GE sees 2012 energy profit up 10 percent, gas a focus

CROTONVILLE, New York Tue Sep 20, 2011 3:13pm EDT

A GE logo is seen in a store in Santa Monica, California, October 11, 2010. GE will release its third quarter earnings on Friday. REUTERS/Lucy Nicholson

A GE logo is seen in a store in Santa Monica, California, October 11, 2010. GE will release its third quarter earnings on Friday.

Credit: Reuters/Lucy Nicholson

CROTONVILLE, New York (Reuters) - General Electric Co said on Tuesday it is targeting 10 percent earnings growth and expects revenue to rise at least 8 percent in 2012 at its energy unit, which makes products ranging from gas-fired electric turbines to thin-film solar panels.

GE, the largest U.S. conglomerate, expects the unit to record an operating profit of about $7 billion this year, compared with $7.3 billion in 2010, it said in slides prepared for a presentation to analysts at its executive training compound in Crotonville, New York.

GE said it expects profit margins at the unit to come to about 15 percent of sales in 2012, steady with its expected 2011 level. The division's revenue, which accounted for 26.8 percent of the corporate total through the first six months of 2011, will reach $60 billion by 2014, up from the $37.5 billion last year.

Its eventual goal is $100 billion in revenue, though it did not offer a time table.

The company does not view inflation as a major risk to its earnings heading into 2012, said John Krenicki, a GE vice chairman who heads the energy arm.

"We were more concerned about inflation a few months ago than we are today," Krenicki said. "It's moderating, so we don't see inflation as a headwind in 2012."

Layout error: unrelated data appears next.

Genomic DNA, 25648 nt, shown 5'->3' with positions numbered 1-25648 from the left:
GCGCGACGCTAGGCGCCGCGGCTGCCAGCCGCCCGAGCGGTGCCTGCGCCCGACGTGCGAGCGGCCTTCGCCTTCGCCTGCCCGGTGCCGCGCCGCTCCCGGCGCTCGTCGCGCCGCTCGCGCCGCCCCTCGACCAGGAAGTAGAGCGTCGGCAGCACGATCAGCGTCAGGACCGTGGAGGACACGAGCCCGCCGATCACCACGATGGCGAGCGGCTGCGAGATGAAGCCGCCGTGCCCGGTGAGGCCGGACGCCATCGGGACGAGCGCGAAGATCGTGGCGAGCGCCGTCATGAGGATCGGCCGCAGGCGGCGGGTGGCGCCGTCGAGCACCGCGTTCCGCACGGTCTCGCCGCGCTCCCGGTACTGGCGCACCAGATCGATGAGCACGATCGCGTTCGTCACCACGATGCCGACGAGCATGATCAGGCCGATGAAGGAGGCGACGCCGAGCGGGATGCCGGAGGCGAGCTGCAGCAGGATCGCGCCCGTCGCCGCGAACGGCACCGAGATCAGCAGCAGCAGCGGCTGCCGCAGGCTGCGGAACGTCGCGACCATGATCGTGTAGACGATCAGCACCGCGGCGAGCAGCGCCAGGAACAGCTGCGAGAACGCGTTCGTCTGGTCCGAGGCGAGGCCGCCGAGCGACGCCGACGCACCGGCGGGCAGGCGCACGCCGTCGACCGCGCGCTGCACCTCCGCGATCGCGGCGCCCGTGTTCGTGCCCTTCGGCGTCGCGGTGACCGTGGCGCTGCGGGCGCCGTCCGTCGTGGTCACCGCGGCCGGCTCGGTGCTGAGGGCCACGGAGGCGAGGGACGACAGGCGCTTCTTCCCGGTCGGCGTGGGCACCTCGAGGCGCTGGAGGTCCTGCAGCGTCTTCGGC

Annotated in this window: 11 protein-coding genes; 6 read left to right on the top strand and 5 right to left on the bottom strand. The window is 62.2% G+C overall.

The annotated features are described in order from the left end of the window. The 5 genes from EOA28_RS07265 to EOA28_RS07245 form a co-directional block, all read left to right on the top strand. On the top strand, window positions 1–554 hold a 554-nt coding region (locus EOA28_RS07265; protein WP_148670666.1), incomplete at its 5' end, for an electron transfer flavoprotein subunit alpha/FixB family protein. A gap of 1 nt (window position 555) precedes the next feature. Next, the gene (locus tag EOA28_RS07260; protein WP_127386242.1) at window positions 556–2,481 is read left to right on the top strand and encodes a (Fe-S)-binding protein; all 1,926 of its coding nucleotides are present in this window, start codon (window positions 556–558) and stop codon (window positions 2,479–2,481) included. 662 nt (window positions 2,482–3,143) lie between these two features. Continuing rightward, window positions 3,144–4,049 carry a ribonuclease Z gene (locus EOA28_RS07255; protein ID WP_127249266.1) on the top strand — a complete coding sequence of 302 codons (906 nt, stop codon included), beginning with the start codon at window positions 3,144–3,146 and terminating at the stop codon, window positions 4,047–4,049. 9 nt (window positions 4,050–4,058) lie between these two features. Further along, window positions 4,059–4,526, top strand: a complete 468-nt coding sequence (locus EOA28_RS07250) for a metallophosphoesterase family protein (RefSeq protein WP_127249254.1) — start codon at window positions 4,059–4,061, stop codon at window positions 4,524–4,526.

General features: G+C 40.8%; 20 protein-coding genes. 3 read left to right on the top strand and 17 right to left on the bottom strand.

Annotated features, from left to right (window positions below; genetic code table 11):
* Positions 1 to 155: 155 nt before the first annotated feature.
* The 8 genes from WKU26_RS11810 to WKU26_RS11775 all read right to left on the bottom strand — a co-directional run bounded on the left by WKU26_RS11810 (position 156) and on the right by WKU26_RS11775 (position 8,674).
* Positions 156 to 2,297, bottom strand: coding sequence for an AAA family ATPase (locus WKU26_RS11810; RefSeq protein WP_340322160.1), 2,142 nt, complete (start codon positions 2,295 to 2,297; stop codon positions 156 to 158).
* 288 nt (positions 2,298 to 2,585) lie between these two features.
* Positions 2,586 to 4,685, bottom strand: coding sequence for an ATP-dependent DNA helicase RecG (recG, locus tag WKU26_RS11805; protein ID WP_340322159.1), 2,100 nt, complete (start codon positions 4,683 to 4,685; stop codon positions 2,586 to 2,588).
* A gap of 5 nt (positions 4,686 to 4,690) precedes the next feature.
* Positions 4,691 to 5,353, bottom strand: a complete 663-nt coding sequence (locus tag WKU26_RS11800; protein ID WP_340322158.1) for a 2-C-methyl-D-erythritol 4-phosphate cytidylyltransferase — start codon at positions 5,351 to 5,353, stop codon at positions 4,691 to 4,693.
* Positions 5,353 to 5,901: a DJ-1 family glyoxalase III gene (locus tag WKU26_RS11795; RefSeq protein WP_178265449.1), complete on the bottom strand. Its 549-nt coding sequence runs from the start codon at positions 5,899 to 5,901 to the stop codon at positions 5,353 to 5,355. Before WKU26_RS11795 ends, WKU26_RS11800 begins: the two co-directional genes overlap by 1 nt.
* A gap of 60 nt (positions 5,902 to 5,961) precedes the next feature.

The energy unit embarked on an $11 billion spate of acquisitions from autumn 2010 through early this year, buying companies including France's Converteam, Dresser Inc of the United States and Britain's Wellstream, to build up its offering of equipment used in oil and natural gas production.

GAS STANDS ON ITS 'OWN FEET'

GE is particularly focused on natural gas because it expects gas to become more competitive as cash-strapped U.S. and European governments have less money available to subsidize other energy sources, Krenicki said.

"We think things are going to have to stand on their own two feet economically," he said.

The world's largest maker of jet engines and electric turbines also said its energy arm had secured some $3 billion in orders for products ranging from gas turbines to equipment used in power-grid management.

Through the first half of the year, GE's energy unit has recorded 9 percent sales growth but seen profit fall about 14 percent due to the costs of absorbing its recent acquisitions and weakening margins in its wind-turbine business. The company in July said its energy unit would resume profit growth in the second half.

GE shares were up 16 cents at $16.34 in afternoon trading on the New York Stock Exchange.

While the company has focused a lot of attention on so-called green sources of energy, it also provides turbine technology used in coal-burning electric plants. It got a black eye early this year when GE-built nuclear reactors played a role in Japan's Fukushima nuclear disaster, when a nuclear power plant was rocked by a magnitude 9 earthquake and subsequent tsunami.

GE's rivals in the energy sector include Germany's Siemens AG and France's Alstom.

(Reporting by Scott Malone in Crotonville, New York; Editing by Maureen Bavdek, Gerald E. McCormick and Steve Orlofsky)

Comments (0)
This discussion is now closed. We welcome comments on our articles for a limited period after their publication.